|George Monbiot and Naomi Klein (right).|
Yes, capitalism is bad when it brings poverty, inequality and ill-heath. And capitalism is still bad when it does the opposite of these things.
2) Of course want and poverty has never been entirely eradicated in the West. So in one breath the revolutionaries can moan about consumerism and the sins of affluence; and in the next breath talk about poverty and want. It doesn't matter, as long as the moans lead to their much-desired obliteration of capitalism – which is the real subject of their hatred.
3) Then there's the journalist Lowell Ponte.
He wrote a book called The Cooling. Humans were blamed for the cooling. In that book he wrote:
“The cooling has already killed hundreds of thousands of people in the poor nations... If it continues, and no strong measures are taken to deal with it, the cooling will cause world famine, world chaos, and probably world war, and this will all come by the year 2000.” (38)
Umm! Except that by the year 2000, Lowell Ponte had already embraced global warming instead of global cooling. However, that didn't stop him from saying pretty similar things about that!
Stephen Schneider is another example.
In 1976 Schneider wrote The Genesis Strategy bestseller which put forward the coming ice age thesis. That too was the responsibility on human beings. However, by the late 1980s Schneider claimed that a mere doubling of CO2 (something he had downplayed previously) would raise temperature by 1.5 to 4 degrees. That would lead to a global-warming catastrophe.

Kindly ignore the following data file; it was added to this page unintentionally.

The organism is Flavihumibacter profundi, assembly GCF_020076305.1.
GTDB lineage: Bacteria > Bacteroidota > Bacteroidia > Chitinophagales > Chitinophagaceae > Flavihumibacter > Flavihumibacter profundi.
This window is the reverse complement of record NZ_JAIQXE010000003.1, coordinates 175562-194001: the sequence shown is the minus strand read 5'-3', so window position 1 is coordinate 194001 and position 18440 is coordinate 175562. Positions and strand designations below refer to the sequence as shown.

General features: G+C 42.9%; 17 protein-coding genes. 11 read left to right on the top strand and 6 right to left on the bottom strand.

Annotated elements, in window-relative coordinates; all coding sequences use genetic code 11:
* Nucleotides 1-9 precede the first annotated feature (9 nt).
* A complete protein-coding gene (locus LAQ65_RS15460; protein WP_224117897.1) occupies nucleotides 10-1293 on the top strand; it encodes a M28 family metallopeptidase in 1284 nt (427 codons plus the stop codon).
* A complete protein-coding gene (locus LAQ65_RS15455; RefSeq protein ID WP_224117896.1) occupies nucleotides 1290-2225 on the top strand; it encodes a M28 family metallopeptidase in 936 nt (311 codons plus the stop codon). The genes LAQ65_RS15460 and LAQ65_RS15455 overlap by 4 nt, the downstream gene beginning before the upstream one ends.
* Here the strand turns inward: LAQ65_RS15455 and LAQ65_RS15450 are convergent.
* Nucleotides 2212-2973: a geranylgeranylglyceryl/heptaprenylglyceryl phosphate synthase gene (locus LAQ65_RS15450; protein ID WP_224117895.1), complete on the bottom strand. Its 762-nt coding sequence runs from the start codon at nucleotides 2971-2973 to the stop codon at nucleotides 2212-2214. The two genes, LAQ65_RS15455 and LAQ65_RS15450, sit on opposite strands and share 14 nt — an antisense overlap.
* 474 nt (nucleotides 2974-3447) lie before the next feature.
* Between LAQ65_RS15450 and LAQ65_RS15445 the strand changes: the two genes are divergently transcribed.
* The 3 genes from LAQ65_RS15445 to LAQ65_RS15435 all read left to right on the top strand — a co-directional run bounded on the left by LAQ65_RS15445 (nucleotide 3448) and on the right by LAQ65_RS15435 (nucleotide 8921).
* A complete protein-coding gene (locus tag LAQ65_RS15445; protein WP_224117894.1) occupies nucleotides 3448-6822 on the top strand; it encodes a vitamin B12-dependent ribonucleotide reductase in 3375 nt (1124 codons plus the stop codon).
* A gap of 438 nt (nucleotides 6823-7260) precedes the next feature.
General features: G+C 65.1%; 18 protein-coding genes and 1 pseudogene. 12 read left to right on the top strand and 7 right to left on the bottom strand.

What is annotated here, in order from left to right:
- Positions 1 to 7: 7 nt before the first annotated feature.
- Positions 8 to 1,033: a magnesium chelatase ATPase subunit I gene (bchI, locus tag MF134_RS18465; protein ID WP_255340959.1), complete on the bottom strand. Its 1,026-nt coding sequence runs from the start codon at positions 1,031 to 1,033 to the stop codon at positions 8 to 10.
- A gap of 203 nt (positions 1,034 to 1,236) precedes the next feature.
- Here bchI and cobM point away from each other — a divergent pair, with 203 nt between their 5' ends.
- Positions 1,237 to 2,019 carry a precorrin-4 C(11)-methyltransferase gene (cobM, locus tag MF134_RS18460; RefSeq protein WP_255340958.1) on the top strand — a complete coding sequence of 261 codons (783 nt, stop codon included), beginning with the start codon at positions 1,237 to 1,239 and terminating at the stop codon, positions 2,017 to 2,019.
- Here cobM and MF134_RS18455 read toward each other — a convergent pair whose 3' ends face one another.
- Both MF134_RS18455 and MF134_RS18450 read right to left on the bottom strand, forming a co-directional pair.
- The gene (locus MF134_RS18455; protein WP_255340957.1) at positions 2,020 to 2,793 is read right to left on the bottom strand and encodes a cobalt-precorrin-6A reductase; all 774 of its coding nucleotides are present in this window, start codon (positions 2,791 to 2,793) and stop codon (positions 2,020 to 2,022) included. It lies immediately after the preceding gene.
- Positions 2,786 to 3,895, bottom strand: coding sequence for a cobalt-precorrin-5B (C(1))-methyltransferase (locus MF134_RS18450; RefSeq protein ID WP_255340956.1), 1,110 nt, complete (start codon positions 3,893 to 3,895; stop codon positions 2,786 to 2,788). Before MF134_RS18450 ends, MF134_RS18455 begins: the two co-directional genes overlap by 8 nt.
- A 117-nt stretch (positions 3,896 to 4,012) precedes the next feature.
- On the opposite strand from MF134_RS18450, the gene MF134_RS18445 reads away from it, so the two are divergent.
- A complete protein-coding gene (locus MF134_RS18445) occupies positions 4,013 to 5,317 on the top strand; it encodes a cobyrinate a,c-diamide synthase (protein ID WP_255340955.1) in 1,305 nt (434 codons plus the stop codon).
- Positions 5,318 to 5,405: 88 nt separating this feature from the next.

It wasn't just global cooling that the catastrophists believed in.
Take the case of the well-known American professor Paul Ehrlich.
Roundabout 1968, Ehrlich was saying that the the world's population was rising so fast billions would die. To use his own words, Ehrlich wrote:
“The battle to feed humanity is over. In the 1970s and 1980s hundreds of millions of people will starve to death in spite of any crash programs embarked upon now. At this late date nothing can prevent a substantial increase in the world death rate...” (28)
Thus, predictably, anthropocentric global warming was right up Ehrlich's street.
He even wrote a book called Betrayal of Science and Reason: How Anti-Environment Rhetoric Threatens Our Future in 1998 (co-authored with his wife Anne). Again, his particular take on this was again very political and very extreme: serious steps had to be taken – including legal action against the 'deniers' and monumental taxes!
4) Most revolutionaries and other catastrophists aren't really blind to the triumphs of capitalism and the West at all. It's capitalism they're against – not the fact that more people are dying of hunger, etc. today than ever before – they aren't!